The Cooperative Republic of Guyana celebrates ‘Indian Arrival Day’ on 5th May to acknowledge the achievements of the descendants of immigrants of Indian origin and their contribution to nation-building. This year, 2017, marks also the 100th anniversary of the abolition of Indian indentured immigration, the system which was responsible for bringing almost 240,000 Indians to our shores between 1838 and 1917.

Indians were recruited in response to the perceived and predicted shortages of labour on the sugar plantations following African emancipation. They crossed the ocean – kala pani – from Asia to the Americas to toil as indentured immigrants on the sugar plantations.

Indians, together with Portuguese indentured immigrants, who had arrived earlier, and Chinese, who arrived later, and with the free Africans, who remained on the plantations, helped to ensure the survival of the sugar industry in British Guiana.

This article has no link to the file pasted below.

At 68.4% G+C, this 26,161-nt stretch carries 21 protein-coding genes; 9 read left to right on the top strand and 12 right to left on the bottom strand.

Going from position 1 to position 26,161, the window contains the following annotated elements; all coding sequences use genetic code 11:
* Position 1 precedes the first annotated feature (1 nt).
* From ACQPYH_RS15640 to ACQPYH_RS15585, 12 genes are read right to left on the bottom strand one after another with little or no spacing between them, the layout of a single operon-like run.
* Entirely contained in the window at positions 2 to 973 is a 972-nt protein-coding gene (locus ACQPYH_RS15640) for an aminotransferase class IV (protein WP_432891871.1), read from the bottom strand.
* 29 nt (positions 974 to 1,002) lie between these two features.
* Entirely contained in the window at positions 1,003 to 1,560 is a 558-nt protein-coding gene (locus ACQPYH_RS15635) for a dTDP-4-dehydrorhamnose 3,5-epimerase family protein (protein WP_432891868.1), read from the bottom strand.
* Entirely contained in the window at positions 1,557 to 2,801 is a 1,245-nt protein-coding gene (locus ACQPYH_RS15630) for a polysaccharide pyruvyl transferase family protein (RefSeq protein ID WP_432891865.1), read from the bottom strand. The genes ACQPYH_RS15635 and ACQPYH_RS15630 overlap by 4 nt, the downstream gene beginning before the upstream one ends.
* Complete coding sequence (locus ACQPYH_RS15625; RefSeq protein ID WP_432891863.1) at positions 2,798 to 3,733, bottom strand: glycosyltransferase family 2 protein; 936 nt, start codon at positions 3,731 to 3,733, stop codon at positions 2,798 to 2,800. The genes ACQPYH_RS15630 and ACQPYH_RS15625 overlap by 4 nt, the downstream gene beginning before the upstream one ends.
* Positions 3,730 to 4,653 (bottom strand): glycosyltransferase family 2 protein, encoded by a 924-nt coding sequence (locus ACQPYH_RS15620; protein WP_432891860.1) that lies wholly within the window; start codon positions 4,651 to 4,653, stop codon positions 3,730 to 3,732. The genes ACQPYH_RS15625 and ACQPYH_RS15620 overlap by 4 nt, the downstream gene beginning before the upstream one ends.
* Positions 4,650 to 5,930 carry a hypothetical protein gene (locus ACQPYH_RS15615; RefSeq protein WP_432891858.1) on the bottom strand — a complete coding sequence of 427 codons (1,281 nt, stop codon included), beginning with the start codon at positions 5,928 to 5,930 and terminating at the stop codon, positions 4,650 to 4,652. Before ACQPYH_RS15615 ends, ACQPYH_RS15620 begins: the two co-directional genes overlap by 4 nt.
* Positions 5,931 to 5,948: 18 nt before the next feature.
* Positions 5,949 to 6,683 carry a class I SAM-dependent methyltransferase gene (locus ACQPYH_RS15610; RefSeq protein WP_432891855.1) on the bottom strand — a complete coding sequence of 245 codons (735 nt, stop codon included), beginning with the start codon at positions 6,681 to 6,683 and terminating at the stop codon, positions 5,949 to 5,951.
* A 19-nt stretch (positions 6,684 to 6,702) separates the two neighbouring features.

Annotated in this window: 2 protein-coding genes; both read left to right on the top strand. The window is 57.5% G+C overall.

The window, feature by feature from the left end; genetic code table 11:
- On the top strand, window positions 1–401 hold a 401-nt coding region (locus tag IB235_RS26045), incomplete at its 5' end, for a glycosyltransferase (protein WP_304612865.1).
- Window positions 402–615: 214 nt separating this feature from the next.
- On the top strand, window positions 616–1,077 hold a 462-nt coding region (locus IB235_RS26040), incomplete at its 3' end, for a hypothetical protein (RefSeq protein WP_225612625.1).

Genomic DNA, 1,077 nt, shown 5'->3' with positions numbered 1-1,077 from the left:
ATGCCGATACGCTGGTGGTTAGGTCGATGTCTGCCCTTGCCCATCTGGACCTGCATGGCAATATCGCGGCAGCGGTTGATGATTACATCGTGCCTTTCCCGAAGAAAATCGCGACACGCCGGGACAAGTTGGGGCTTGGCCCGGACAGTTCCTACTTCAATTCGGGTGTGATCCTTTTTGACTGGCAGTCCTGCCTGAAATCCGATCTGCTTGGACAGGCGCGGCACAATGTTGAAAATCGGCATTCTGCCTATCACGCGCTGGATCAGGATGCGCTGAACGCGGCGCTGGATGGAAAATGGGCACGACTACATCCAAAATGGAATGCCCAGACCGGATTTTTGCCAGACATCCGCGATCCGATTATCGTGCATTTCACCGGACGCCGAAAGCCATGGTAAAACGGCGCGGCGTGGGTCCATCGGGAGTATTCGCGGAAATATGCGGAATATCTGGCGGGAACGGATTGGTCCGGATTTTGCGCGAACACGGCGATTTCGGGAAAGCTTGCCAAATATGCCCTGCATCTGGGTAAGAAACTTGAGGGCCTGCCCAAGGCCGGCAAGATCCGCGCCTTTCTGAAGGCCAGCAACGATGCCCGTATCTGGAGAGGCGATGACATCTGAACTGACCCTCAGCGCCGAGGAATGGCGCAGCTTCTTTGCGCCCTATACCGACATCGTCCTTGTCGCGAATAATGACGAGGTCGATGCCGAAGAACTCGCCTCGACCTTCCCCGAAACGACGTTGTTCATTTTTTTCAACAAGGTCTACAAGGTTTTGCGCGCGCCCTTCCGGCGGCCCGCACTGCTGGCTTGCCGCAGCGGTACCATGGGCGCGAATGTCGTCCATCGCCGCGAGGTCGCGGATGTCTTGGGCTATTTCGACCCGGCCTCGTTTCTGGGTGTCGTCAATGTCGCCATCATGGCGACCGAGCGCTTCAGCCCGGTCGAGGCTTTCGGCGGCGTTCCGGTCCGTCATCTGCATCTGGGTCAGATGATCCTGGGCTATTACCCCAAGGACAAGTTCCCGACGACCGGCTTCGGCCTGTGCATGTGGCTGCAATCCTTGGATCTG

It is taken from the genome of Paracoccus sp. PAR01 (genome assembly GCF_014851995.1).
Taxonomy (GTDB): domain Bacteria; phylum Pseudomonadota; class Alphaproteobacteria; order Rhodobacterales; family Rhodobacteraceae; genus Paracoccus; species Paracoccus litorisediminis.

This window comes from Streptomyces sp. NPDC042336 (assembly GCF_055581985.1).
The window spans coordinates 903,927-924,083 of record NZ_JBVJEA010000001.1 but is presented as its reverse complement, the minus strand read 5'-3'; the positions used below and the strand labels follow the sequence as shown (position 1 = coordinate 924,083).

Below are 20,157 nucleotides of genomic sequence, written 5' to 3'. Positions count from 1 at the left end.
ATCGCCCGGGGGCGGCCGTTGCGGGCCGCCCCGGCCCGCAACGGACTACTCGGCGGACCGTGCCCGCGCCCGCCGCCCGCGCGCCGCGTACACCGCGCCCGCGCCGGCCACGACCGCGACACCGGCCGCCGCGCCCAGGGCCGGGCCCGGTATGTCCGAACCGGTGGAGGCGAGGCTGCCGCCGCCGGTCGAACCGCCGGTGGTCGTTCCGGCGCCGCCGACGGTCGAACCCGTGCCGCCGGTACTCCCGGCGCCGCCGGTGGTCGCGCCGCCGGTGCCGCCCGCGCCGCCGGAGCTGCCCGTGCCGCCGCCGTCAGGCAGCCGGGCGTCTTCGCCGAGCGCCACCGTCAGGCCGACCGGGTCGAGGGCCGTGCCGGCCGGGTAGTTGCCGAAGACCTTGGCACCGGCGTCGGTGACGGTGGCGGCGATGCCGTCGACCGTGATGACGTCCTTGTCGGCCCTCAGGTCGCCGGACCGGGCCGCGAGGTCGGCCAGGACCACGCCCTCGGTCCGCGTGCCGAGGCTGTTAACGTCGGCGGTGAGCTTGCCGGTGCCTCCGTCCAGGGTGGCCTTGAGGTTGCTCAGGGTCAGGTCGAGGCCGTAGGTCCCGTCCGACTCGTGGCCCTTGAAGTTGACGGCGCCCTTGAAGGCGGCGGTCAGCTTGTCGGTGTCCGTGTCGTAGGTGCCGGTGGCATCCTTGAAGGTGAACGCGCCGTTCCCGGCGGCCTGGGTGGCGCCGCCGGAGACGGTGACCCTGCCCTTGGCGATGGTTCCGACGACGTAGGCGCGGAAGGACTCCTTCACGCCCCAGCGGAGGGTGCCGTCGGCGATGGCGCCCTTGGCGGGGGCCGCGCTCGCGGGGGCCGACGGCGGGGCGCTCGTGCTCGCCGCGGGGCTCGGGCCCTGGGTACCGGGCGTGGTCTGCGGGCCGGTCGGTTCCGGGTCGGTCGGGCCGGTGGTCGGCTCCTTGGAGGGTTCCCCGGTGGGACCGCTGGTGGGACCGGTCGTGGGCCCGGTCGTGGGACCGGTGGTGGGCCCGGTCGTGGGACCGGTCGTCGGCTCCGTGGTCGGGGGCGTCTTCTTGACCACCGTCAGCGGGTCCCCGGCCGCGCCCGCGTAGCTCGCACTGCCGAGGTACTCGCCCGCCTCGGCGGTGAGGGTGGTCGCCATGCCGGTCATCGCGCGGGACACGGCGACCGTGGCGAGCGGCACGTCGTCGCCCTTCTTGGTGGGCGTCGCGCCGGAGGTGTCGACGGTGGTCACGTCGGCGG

Indians transformed Guyana’s demographic, economic, political and cultural life. Indians remain the single largest ethnic group in this country and have achieved eminence and prominence in every aspect of national life.

Indian Arrival Day reminds everyone of the role of persons of Indian origin in shaping the nation. Their resistance to the abuses of plantation conditions and their struggle for a better life are legendary. Their cultural beliefs and values and respectful relations became the bases for social cohesion. Guyana pays tribute to Indian achievement.

I extend best wishes to all on the occasion of Indian Arrival Day.

David Granger
President of the Cooperative Republic of Guyana

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